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Ode to the Drums of Ginger Baker

Ginger Baker, in performance with Ginger Baker’s Air Force.

Ginger Baker, one of our greatest drummers, is dead.  They say he died last Sunday, at the age of 80.  On the drums he was my teacher in spirit, a sensei from afar.

My habit these days is to go out to the barn around 3 am and talk with my drums until dawn, and Baker is always on my mind.  He hangs around the set with his lunatic smile.    On some nights I suffer a kind of insomnia that morphs into frenzy, and I sit on the drums to quell it.

The drums take me like a lover, knocking me around, throwing me down, tossing me up, barking, banging, light then heavy, hard then gentle, skittering, leaping, balancing, propulsing, always advancing, and always within the strictures of musical time.  A highly organized chaos.  And there’s nothing I can do about it –  impossible to stop such a force once you’re in the whirlwind of it.

Often I end up at 8 am out of this dreamstate in the slant morning light soaked in sweat, wet from head to toe like a man emerging from a sweat lodge, feeling gorgeous, my eyes half-blinded in the new sun, hysterical with delight, exhausted in the way you are after many sexual couplings and orgasms, and finally able to sleep.  These beats inhabit me in the manner of a spiritual possession.  They calm my soul.

Baker was among the earliest popular Western percussionists to embrace and understand the complexity of African polyrhythms.  After his two years with Cream that brought him fame and money, he abandoned his native England – abandoned the comfort and conformity of everything he knew – and moved to Nigeria, where he built a recording studio in Lagos and jammed and recorded with Afro-beat legend Fela Kuti.  He knew, before so many others knew, that to understand the beats that are the backbone of the musical forms which today we label rock, hiphop, and jazz, you needed first to understand the percussion of Africa.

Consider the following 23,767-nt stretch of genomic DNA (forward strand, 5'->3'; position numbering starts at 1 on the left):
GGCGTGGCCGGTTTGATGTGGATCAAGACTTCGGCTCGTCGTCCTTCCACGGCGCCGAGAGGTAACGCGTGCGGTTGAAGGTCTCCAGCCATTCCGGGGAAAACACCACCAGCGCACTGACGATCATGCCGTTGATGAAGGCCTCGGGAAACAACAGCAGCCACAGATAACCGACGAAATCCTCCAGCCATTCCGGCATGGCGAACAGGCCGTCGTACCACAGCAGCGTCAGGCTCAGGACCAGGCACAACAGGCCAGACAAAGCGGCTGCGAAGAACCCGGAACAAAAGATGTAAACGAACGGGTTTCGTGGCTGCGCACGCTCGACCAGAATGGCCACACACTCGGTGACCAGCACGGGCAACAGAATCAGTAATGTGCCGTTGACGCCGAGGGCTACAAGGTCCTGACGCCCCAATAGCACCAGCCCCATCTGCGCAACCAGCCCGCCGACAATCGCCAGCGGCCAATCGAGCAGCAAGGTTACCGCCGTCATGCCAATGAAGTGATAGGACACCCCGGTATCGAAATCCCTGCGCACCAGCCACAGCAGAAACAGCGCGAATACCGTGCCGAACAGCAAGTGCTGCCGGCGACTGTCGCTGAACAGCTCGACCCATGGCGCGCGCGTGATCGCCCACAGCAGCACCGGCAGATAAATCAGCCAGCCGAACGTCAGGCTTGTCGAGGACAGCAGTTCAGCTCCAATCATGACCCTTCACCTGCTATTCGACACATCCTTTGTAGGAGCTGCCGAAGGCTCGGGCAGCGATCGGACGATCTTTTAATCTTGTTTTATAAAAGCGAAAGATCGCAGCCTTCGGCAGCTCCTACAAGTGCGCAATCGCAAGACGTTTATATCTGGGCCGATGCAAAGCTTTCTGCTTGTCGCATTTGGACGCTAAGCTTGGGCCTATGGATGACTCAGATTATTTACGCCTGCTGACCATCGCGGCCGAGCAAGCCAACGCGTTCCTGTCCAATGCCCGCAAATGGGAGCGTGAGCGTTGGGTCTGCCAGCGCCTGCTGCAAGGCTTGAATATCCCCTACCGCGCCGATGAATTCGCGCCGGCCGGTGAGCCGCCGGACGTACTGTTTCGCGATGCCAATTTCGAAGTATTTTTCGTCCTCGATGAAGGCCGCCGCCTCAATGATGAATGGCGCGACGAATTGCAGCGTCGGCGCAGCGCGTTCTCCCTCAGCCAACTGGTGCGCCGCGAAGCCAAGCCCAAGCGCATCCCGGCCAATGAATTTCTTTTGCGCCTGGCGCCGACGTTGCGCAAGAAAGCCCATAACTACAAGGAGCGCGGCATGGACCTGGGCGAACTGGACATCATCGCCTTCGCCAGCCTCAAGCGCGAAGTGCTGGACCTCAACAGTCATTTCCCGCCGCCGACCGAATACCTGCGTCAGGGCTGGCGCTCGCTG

For my part, having studied drums as a child and played into my teens, there was a long barren musical interregnum during which I touched not a drum at all, in my late 20s and into my mid-thirties.  I was busy being a writer, concentrating on the cold logic of the word, and I forgot music.

Then, at age 39, I discovered for the first time the djembe, the hand drum that African culture gifted to the world.  Everything changed with the djembe.  I learned the rhythms they call the kuku, the kono, the patatje, the yankadi, and knew of course that with each of these rhythms I was preparing for a return to the Western rock-jazz “trap set” – kick drum, snare, hi-hat, toms, cymbals – on which I had first discovered the beauty of beat.

It’s strange to say, and perhaps inexplicable, that re-discovering the drums after so long an absence, I learned a new way of writing, a new way of crafting a sentence with beat in mind.  I venture to say that I would never have finished my first book without drums.

Writing this, I just came back from the barn, soaking wet after three hours of practice on the set, the fog swallowing the ridgetop where I live, the mist shot through with the light of the moon.   I am alive as I’ve never been before – well, no, I am alive as I have ever been after playing drums.  I have seen visions, been swept up in a mystical relation.   All those who know the celestial music, the raging fire of the beat, the disappearance of the ego into musical syncopation – the subservience of the will to that thing Ginger Baker called, simply, “time” – will know what I’m talking about.  All those who don’t – I can’t help them.

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Christopher Ketcham is the author of  “This Land: How Cowboys, Capitalism and Corruption are Ruining the American West” (Viking-Penguin).  He can be reached at cketcham99@mindspring.com.

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